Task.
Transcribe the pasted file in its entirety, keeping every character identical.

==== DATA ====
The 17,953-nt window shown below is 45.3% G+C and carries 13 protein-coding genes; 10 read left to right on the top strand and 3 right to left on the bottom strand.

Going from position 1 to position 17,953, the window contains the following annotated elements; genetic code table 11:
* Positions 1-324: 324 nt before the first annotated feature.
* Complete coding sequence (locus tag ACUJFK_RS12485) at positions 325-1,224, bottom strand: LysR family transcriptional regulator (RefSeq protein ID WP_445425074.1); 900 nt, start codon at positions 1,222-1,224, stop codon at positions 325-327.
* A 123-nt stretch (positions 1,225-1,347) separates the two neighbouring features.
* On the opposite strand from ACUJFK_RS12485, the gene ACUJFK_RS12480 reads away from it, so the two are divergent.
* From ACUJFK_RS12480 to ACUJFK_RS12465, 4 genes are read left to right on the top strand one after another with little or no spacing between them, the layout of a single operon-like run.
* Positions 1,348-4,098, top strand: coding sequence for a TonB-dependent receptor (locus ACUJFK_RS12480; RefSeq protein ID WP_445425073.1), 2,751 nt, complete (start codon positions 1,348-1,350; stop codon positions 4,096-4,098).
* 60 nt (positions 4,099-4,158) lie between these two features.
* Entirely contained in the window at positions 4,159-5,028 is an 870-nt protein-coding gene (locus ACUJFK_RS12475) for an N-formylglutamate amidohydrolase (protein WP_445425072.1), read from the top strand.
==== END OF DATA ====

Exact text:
The 17,953-nt window shown below is 45.3% G+C and carries 13 protein-coding genes; 10 read left to right on the top strand and 3 right to left on the bottom strand.

Going from position 1 to position 17,953, the window contains the following annotated elements; genetic code table 11:
* Positions 1-324: 324 nt before the first annotated feature.
* Complete coding sequence (locus tag ACUJFK_RS12485) at positions 325-1,224, bottom strand: LysR family transcriptional regulator (RefSeq protein ID WP_445425074.1); 900 nt, start codon at positions 1,222-1,224, stop codon at positions 325-327.
* A 123-nt stretch (positions 1,225-1,347) separates the two neighbouring features.
* On the opposite strand from ACUJFK_RS12485, the gene ACUJFK_RS12480 reads away from it, so the two are divergent.
* From ACUJFK_RS12480 to ACUJFK_RS12465, 4 genes are read left to right on the top strand one after another with little or no spacing between them, the layout of a single operon-like run.
* Positions 1,348-4,098, top strand: coding sequence for a TonB-dependent receptor (locus ACUJFK_RS12480; RefSeq protein ID WP_445425073.1), 2,751 nt, complete (start codon positions 1,348-1,350; stop codon positions 4,096-4,098).
* 60 nt (positions 4,099-4,158) lie between these two features.
* Entirely contained in the window at positions 4,159-5,028 is an 870-nt protein-coding gene (locus ACUJFK_RS12475) for an N-formylglutamate amidohydrolase (protein WP_445425072.1), read from the top strand.